All of this is done at breakneck speed, at least for golf, as the game's use of the Frostbite engine has practically eliminated hole-to-hole loading times. That's a huge plus that adds to the day-to-day playability of the title. Since you know you'll be able to mash out a round in about 20 minutes (or less, depending on your settings), you're more inclined to sit down and try it.

All of this makes for a fun, in-course playing experience, which is good, since there's not much else to do when you step from the course. The game's most glaring weakness is a disturbing, almost embarrassing lack of overall content. Compared to the offerings of past EA games and current EA games in other sports, I get the strange feeling that I could probably fool someone into thinking that the Rory McIlroy PGA Tour I was playing on my system was an early version or a tech demo. That's how bare-bones we're talking.

Let's start with the golfer lineup. I counted 17 golfers, four of whom were fictional characters likes Pops and Edna Masterson and a Battlefield soldier. The rest are modern-era names like McIlroy, Jordan Spieth and some other excellent golfers that I, unfortunately, didn't know very well. That's fine — I'm not a superfan — but by comparison, Tiger Woods PGA Tour 14 carried almost twice that amount of golfers, including a stable of LPGA players and legends like Jack Nicklaus, Arnold Palmer and Sam Snead. Knowing that, it's weird to play in the Arnold Palmer Classic in this game and not actually have Arnold Freaking Palmer to use when he was in the previous game. Not to channel Seinfeld, but what's up with that?

There are other empty cupboards. I counted eight real PGA courses to go along with several fantasy courses, including the Battlefield course. Overall, that's barely more than half of what players got with EA's last PGA offering. During Career mode, you'll find yourself repeating some of the same courses but under different tournament names. After a season or two, that starts to feel tedious. Conspicuously absent due to the ending of EA's licensing agreement is Augusta National, home of the Masters Tournament and one of golf's four major championships. Instead, the "EA Sports Invitational" is seen as a "major" during career mode, and … no. Also oddly missing is Pebble Beach, which I can remember being part of the series since its beginnings.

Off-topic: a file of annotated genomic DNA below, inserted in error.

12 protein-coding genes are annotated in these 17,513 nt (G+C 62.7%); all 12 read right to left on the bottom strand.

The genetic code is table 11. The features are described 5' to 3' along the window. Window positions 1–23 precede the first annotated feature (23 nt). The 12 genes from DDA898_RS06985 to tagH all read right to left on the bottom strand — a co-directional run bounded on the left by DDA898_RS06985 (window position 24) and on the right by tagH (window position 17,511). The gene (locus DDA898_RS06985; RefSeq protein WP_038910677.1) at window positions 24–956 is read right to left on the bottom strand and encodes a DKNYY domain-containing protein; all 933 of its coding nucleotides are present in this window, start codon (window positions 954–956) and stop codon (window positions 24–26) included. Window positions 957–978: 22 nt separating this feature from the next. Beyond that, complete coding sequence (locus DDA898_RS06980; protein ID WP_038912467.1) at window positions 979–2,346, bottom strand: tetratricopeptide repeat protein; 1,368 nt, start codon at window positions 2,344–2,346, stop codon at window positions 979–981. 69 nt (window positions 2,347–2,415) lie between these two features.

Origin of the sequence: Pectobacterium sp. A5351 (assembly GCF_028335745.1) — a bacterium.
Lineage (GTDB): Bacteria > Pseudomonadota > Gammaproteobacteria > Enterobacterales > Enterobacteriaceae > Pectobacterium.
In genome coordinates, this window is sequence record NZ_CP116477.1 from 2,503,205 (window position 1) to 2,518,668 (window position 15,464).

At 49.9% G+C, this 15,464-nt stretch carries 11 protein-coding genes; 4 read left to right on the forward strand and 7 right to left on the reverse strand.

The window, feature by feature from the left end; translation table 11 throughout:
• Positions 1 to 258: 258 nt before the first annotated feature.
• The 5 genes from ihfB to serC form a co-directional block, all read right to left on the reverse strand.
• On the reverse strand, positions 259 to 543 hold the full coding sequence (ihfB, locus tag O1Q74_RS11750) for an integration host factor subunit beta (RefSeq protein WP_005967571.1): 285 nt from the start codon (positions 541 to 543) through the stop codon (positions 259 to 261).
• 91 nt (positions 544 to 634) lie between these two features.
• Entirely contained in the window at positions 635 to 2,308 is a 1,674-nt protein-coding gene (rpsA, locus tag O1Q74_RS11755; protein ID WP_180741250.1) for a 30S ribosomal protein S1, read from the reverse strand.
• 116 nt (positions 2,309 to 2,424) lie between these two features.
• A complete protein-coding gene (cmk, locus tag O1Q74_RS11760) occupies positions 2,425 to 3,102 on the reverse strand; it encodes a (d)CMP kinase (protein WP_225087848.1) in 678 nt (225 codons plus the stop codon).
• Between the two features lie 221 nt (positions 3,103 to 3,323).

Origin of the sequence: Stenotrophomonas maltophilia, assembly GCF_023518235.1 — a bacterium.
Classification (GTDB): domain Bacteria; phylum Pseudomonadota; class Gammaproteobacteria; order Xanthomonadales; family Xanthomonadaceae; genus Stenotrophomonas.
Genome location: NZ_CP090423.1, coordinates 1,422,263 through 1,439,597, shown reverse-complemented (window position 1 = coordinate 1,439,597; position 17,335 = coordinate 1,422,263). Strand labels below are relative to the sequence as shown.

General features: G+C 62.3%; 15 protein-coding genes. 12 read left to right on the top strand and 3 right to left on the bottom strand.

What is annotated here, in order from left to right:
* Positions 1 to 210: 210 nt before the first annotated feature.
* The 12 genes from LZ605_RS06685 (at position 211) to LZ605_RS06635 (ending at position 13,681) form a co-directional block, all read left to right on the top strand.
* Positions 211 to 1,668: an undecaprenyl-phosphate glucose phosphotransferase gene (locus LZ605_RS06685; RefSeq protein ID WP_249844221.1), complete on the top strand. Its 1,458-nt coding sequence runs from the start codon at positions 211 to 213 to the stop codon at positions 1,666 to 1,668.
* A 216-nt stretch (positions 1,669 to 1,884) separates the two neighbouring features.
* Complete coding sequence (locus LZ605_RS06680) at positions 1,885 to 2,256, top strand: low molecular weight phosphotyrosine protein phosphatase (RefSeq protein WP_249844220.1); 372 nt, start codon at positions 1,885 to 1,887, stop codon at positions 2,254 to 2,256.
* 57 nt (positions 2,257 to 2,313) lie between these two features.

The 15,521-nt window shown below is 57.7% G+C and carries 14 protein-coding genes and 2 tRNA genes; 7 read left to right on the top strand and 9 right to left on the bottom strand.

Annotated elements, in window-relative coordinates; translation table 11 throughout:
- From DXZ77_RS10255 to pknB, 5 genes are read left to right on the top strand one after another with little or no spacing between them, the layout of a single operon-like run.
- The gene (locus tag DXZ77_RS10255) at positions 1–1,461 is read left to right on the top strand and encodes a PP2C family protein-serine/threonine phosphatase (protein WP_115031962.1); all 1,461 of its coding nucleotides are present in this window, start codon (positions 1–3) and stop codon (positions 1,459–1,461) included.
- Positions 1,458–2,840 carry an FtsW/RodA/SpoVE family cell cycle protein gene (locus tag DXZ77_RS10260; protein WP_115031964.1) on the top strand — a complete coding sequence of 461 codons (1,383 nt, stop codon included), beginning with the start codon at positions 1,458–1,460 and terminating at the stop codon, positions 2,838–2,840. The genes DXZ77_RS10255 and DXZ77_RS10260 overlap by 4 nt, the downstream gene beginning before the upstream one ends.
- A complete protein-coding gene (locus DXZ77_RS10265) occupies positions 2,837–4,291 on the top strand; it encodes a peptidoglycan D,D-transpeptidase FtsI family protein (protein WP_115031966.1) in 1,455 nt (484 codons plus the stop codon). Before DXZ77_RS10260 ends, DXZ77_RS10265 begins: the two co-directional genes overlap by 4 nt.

Even the game's most intriguing aspect, the career mode, feels left at the option altar. The create-a-golfer feature feels woefully base and limited for both genders. You get a small list of preset head, face, and body types, with the most customization saved for outfits. For those who like facial hair on his or her golfer, sorry — you can't. However, I did like the role-playing feel of career mode, where I could level up and unlock attributes to bolster the skills of my golfer. Some of these skill boosts come from natural play at the end of tournaments, while others come in packaged form with colorful names like "pitch and putt" and "going for the green." Finding the right combination of skill packages gave me a greater feeling of ownership toward the skill set of my golfer to how I like to approach the game, which is mastering the longer stuff, so the need for long putting mastery isn't as great.

However, I felt like a lot more could have been done with the career/story mode instead the occasional generic report of my golfer signing with a new company or winning a tournament. Even after my created golfer (a female who was called "he" sometimes during commentary) won the FedEx Cup, all I got was a blip about how I won the FedEx Cup. Then it's on to the next season. If Madden franchise mode can put elements like Twitter, contract negotiations (or in a golfer's case, endorsement deals), news and even business aspects in the table, I should expect more from other sports.

Other parts of the game proved to be simple distractions compared the career mode. The time I tried online matches didn't really differ much from my offline experience, but the game does have a host of daily and weekly tournaments for those who want to satisfy their competitive side. There's also a "night club" challenge, where players gets to try a variety of shots on very cool-looking neon-lit courses. You're not playing regular golf here; instead, it's a player's chance to see what kind of goofy shots they can master.

Rory McIlroy PGA Tour isn't a bad game; there's just not enough of it. Its predecessors not only supplied a good time in-game but also stacked the deck with a lot of value. We've talked about the lack of golfers and courses, but there's also a lack of golf play styles and even a lack of differing weather conditions. As good as the playing experience is, a sports game should also feel complete. Instead, we're left with untapped potential and questions that will dog designers until the next hole.

Score: 6.0/10